The investigation, the president added is being led by "very bad and conflicted people". He lashed out at a top Justice Department official overseeing the inquiry, reflecting his mounting frustration with the unrelenting controversy that has consumed his early presidency.
Rosenstein did not explain why he issued the statement.
The new allegations against Trump center on his own admission that he fired Comey because of the Russian Federation investigation, and suggestions he asked several top intelligence officials for their help altering the direction of the inquiry.
Sen. Dianne Feinstein, the top Democrat on the Senate Judiciary Committee, said she was "increasingly concerned" that Trump will fire both Mueller and Rosenstein.
"In fact, when I made a decision to just do it, I said to myself, I said, 'You know, this Russian Federation thing with Trump and Russian Federation is a made-up story, ' " Trump told Lester Holt. "That's undemocratic on its face and a blatant violation of the president's oath of office".
The widened Russian Federation probe could have far-reaching repercussions for Trump's presidency, transforming his closest aides into witnesses and sucking yet more political oxygen out of the West Wing.
Mr. Trump's morning tweets included what seemed like a jab at former FBI Director Robert Mueller, the new Special Counsel for the Russian Federation probe, as he said the investigation was being "led by some very bad and conflicted people!"
While FBI Director James Comey told President Trump on three separate occasions that he was not personally under investigation for colluding with Russians in the 2016 election, that's NOT necessarily the case anymore.
The tweets came shortly after Rosenstein issued his unusual statement that appeared to be warning about the accuracy of such reports. Americans should be skeptical about anonymous allegations. "The Department of Justice has a long-established policy to neither confirm nor deny such allegations", Rosenstein's full statement read.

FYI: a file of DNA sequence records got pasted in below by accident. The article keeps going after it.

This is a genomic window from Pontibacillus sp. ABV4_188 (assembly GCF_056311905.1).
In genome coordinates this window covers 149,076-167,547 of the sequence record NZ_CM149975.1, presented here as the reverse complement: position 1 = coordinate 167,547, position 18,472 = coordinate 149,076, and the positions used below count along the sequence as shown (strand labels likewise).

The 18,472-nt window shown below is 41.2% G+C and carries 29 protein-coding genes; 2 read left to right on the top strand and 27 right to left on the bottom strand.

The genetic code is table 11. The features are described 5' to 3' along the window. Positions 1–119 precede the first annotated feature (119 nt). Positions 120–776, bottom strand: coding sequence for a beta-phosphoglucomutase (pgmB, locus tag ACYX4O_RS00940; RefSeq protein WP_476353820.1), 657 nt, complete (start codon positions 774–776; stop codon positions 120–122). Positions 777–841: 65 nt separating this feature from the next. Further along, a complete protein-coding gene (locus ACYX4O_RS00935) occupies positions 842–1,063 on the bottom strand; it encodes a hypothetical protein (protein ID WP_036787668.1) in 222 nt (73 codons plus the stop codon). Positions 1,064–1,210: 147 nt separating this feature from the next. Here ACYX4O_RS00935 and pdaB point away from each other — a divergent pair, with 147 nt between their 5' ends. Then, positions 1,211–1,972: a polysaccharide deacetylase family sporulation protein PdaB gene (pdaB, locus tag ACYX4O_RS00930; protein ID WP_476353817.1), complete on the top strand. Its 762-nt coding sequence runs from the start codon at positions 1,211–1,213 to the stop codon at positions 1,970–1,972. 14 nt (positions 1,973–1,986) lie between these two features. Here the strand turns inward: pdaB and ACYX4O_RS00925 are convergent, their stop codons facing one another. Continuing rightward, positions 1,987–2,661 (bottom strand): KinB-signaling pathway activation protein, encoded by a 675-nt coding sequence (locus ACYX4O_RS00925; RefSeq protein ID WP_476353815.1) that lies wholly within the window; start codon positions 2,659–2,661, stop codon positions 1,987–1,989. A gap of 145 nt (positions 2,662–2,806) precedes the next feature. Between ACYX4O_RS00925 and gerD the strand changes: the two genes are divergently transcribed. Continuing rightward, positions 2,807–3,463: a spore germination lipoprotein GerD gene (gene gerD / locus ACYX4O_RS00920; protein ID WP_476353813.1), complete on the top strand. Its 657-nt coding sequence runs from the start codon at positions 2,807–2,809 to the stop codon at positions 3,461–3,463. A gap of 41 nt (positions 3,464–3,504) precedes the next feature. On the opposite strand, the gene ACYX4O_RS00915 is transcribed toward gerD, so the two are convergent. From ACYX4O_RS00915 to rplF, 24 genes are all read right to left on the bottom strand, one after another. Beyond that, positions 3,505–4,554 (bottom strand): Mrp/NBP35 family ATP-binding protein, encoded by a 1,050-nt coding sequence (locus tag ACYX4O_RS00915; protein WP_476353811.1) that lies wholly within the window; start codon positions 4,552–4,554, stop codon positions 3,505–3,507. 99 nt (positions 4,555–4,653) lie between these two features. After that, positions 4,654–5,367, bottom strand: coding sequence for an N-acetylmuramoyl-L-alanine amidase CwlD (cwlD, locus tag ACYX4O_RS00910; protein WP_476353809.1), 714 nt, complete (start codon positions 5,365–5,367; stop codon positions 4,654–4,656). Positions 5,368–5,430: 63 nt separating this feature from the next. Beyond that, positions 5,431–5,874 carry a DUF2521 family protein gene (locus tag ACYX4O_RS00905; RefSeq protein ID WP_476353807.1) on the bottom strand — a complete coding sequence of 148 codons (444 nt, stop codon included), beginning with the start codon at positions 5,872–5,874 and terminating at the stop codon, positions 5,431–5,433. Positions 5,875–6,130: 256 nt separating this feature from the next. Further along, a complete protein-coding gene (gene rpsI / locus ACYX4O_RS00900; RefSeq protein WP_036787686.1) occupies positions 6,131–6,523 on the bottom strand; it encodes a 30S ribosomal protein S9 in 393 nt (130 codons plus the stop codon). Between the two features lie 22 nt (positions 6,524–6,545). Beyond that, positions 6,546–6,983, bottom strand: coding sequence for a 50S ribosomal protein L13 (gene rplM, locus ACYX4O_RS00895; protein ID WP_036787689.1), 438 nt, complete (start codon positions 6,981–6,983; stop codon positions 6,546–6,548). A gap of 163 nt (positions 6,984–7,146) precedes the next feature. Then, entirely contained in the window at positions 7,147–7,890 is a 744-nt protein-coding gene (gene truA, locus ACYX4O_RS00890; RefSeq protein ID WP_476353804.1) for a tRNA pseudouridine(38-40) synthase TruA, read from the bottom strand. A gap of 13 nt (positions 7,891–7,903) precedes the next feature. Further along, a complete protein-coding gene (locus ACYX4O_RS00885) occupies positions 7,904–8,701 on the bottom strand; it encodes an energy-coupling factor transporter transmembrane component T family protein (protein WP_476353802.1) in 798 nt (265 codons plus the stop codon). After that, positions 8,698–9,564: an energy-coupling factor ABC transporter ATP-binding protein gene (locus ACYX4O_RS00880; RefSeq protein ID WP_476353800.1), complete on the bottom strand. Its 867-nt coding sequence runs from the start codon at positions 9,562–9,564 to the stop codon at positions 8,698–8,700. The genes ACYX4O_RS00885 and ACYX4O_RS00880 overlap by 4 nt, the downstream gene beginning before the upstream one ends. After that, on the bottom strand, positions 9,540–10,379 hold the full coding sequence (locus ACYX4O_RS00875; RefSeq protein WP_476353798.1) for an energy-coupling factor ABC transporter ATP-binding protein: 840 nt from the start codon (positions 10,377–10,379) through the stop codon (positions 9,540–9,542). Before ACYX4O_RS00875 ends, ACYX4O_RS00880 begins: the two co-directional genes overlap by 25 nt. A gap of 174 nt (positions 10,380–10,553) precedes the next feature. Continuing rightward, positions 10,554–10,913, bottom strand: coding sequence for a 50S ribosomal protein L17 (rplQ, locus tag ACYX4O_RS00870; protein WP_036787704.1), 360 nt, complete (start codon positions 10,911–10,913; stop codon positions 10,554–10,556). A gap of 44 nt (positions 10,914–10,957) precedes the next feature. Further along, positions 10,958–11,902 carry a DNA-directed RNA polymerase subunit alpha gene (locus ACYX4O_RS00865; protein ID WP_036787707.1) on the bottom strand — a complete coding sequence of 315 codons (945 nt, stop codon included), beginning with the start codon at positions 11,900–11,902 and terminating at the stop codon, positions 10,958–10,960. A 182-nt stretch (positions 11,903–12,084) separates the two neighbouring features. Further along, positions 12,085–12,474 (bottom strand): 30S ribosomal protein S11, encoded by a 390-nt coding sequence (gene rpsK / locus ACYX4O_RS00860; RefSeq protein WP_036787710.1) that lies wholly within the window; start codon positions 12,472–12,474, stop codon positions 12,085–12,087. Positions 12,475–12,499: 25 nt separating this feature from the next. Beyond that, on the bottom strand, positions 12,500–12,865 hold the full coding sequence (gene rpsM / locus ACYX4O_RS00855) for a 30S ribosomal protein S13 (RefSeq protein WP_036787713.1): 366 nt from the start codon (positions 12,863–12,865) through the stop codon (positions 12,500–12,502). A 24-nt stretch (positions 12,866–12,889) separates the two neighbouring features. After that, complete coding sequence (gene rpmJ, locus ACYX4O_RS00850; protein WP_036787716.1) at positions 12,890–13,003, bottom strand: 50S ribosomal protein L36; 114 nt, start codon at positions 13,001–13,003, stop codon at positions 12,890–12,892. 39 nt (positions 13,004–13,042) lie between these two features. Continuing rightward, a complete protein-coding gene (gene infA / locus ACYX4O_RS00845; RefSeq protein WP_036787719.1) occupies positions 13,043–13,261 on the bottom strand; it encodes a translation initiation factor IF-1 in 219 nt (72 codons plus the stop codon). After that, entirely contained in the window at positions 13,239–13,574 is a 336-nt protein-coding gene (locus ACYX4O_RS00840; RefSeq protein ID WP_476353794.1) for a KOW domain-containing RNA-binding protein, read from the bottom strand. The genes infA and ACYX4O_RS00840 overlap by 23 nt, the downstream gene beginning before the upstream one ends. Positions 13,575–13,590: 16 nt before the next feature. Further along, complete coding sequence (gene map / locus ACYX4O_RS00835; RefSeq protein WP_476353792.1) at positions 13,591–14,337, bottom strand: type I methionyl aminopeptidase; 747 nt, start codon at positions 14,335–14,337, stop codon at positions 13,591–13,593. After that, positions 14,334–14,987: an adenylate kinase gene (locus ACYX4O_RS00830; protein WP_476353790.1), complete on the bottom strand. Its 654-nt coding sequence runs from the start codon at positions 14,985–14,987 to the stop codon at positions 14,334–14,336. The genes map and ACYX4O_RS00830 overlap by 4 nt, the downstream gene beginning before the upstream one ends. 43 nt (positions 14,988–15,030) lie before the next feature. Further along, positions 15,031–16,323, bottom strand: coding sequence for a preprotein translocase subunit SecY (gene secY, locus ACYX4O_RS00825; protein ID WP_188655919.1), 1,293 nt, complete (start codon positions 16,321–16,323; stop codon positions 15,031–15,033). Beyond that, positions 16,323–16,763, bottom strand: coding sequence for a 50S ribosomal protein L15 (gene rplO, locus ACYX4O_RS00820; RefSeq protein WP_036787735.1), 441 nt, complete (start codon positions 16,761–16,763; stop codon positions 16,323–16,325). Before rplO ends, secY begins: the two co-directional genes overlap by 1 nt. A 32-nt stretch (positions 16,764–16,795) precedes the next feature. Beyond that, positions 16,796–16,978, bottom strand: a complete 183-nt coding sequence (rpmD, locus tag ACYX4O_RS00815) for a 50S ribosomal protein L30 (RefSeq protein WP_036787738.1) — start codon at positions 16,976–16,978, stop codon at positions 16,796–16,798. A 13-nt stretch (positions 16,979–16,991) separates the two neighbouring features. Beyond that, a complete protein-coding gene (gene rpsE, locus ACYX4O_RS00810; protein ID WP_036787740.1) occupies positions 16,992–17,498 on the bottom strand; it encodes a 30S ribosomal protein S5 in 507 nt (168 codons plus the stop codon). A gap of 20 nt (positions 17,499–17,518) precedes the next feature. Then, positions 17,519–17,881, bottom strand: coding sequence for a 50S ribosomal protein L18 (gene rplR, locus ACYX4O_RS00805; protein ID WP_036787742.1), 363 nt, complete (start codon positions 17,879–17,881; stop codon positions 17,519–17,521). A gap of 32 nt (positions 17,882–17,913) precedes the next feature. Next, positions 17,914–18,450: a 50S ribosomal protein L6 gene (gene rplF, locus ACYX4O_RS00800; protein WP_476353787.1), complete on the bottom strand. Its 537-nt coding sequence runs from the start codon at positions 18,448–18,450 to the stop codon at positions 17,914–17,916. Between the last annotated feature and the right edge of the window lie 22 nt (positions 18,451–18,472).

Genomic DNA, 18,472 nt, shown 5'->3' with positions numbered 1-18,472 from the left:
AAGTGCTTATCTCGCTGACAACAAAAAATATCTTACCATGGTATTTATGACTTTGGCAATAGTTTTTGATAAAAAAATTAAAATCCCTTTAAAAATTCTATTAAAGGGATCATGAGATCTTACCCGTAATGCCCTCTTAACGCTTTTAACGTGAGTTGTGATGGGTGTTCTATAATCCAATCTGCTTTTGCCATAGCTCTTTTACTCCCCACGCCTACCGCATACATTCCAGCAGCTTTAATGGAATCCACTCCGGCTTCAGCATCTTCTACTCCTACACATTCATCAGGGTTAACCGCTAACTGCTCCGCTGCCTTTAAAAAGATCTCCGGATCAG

The complaints Trump aired Thursday afternoon followed a pair of morning tweets.
A spokesman for Mueller's team declined to comment on Wednesday. What is clear is that he could order the Justice Department to ax Mueller, which may result in Rosenstein's departure and would certainly intensify the uproar over the investigation. However, he said Comey's removal after refusing to carry out the president's wishes is "a serious matter".
Mueller is investigating Russian interference in USA elections and possible Russian ties to the Trump campaign.
After the firestorm caused by Comey's firing, Rosenstein appointed Mueller, Comey's predecessor as FBI director, to take over the DOJ Russia investigation.
USA TODAY previously reported that the FBI was investigating Kushner for his contact with Russian officials, but there was no word at that time that his financial dealings were part of the probe.
The move ordered Thursday by the transition's general counsel cast a wide net on documents tied to the Russian Federation investigation as well as inquiries into the activities of Trump associates.
The two hour-long testimony saw Comey further informing that Trump had directed him to drop an Federal Bureau of Investigation probe against former national security adviser Michael Flynn.
The White House has directed questions to outside legal counsel, which has not responded.
On Thursday an aide to Vice President Mike Pence revealed he was hiring Richard Cullen - a veteran of the Iran-Contra investigation, Watergate and the 2000 vote recount in Florida - as a private lawyer. He said that as head of the executive branch of government, Trump has "prosecutorial discretion" to end an investigation. Cohen has worked for Trump since the mid-2000s and was active in the campaign. The House Intelligence Committee is conducting its own, parallel inquiry.